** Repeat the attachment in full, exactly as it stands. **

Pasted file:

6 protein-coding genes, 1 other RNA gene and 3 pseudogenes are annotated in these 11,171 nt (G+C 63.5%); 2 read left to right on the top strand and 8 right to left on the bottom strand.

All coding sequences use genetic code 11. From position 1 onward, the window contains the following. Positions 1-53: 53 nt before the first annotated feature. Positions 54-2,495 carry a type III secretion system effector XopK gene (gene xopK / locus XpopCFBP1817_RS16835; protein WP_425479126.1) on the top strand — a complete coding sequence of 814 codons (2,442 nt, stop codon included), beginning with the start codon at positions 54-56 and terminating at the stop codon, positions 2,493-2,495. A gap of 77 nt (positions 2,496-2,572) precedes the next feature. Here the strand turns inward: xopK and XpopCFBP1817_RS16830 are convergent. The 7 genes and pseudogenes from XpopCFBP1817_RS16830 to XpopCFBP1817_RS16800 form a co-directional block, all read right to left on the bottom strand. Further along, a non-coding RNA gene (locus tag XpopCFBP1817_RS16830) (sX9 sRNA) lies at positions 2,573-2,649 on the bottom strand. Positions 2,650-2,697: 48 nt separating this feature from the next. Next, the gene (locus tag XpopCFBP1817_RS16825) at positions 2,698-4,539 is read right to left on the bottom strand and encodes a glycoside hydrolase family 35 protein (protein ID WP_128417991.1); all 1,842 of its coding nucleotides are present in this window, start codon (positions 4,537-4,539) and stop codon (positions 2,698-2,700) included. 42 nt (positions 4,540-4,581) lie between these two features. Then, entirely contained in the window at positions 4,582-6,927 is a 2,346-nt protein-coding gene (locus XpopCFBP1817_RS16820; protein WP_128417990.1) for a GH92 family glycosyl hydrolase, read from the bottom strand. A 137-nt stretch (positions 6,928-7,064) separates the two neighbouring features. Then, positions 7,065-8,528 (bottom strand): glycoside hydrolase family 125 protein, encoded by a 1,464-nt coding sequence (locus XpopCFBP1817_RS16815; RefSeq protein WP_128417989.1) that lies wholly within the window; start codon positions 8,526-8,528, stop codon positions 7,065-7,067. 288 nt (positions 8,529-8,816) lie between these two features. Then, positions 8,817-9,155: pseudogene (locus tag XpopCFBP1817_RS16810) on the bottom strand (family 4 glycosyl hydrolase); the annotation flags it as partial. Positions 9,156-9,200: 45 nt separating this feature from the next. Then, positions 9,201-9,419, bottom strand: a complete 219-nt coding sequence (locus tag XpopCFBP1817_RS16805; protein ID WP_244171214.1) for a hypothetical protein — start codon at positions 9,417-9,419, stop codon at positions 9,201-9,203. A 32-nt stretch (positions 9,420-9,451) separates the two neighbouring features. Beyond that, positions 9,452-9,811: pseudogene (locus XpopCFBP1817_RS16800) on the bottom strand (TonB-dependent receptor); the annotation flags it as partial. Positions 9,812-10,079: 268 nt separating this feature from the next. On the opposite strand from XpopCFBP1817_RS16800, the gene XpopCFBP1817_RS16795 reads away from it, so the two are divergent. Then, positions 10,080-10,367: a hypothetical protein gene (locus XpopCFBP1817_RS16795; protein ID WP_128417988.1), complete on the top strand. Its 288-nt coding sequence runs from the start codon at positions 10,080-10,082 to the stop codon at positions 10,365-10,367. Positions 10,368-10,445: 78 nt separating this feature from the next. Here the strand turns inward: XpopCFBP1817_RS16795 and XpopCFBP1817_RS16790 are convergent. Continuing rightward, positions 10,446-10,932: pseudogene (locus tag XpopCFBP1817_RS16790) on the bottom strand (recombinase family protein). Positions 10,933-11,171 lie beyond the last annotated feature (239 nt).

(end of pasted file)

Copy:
6 protein-coding genes, 1 other RNA gene and 3 pseudogenes are annotated in these 11,171 nt (G+C 63.5%); 2 read left to right on the top strand and 8 right to left on the bottom strand.

All coding sequences use genetic code 11. From position 1 onward, the window contains the following. Positions 1-53: 53 nt before the first annotated feature. Positions 54-2,495 carry a type III secretion system effector XopK gene (gene xopK / locus XpopCFBP1817_RS16835; protein WP_425479126.1) on the top strand — a complete coding sequence of 814 codons (2,442 nt, stop codon included), beginning with the start codon at positions 54-56 and terminating at the stop codon, positions 2,493-2,495. A gap of 77 nt (positions 2,496-2,572) precedes the next feature. Here the strand turns inward: xopK and XpopCFBP1817_RS16830 are convergent. The 7 genes and pseudogenes from XpopCFBP1817_RS16830 to XpopCFBP1817_RS16800 form a co-directional block, all read right to left on the bottom strand. Further along, a non-coding RNA gene (locus tag XpopCFBP1817_RS16830) (sX9 sRNA) lies at positions 2,573-2,649 on the bottom strand. Positions 2,650-2,697: 48 nt separating this feature from the next. Next, the gene (locus tag XpopCFBP1817_RS16825) at positions 2,698-4,539 is read right to left on the bottom strand and encodes a glycoside hydrolase family 35 protein (protein ID WP_128417991.1); all 1,842 of its coding nucleotides are present in this window, start codon (positions 4,537-4,539) and stop codon (positions 2,698-2,700) included. 42 nt (positions 4,540-4,581) lie between these two features. Then, entirely contained in the window at positions 4,582-6,927 is a 2,346-nt protein-coding gene (locus XpopCFBP1817_RS16820; protein WP_128417990.1) for a GH92 family glycosyl hydrolase, read from the bottom strand. A 137-nt stretch (positions 6,928-7,064) separates the two neighbouring features. Then, positions 7,065-8,528 (bottom strand): glycoside hydrolase family 125 protein, encoded by a 1,464-nt coding sequence (locus XpopCFBP1817_RS16815; RefSeq protein WP_128417989.1) that lies wholly within the window; start codon positions 8,526-8,528, stop codon positions 7,065-7,067. 288 nt (positions 8,529-8,816) lie between these two features. Then, positions 8,817-9,155: pseudogene (locus tag XpopCFBP1817_RS16810) on the bottom strand (family 4 glycosyl hydrolase); the annotation flags it as partial. Positions 9,156-9,200: 45 nt separating this feature from the next. Then, positions 9,201-9,419, bottom strand: a complete 219-nt coding sequence (locus tag XpopCFBP1817_RS16805; protein ID WP_244171214.1) for a hypothetical protein — start codon at positions 9,417-9,419, stop codon at positions 9,201-9,203. A 32-nt stretch (positions 9,420-9,451) separates the two neighbouring features. Beyond that, positions 9,452-9,811: pseudogene (locus XpopCFBP1817_RS16800) on the bottom strand (TonB-dependent receptor); the annotation flags it as partial. Positions 9,812-10,079: 268 nt separating this feature from the next. On the opposite strand from XpopCFBP1817_RS16800, the gene XpopCFBP1817_RS16795 reads away from it, so the two are divergent. Then, positions 10,080-10,367: a hypothetical protein gene (locus XpopCFBP1817_RS16795; protein ID WP_128417988.1), complete on the top strand. Its 288-nt coding sequence runs from the start codon at positions 10,080-10,082 to the stop codon at positions 10,365-10,367. Positions 10,368-10,445: 78 nt separating this feature from the next. Here the strand turns inward: XpopCFBP1817_RS16795 and XpopCFBP1817_RS16790 are convergent. Continuing rightward, positions 10,446-10,932: pseudogene (locus tag XpopCFBP1817_RS16790) on the bottom strand (recombinase family protein). Positions 10,933-11,171 lie beyond the last annotated feature (239 nt).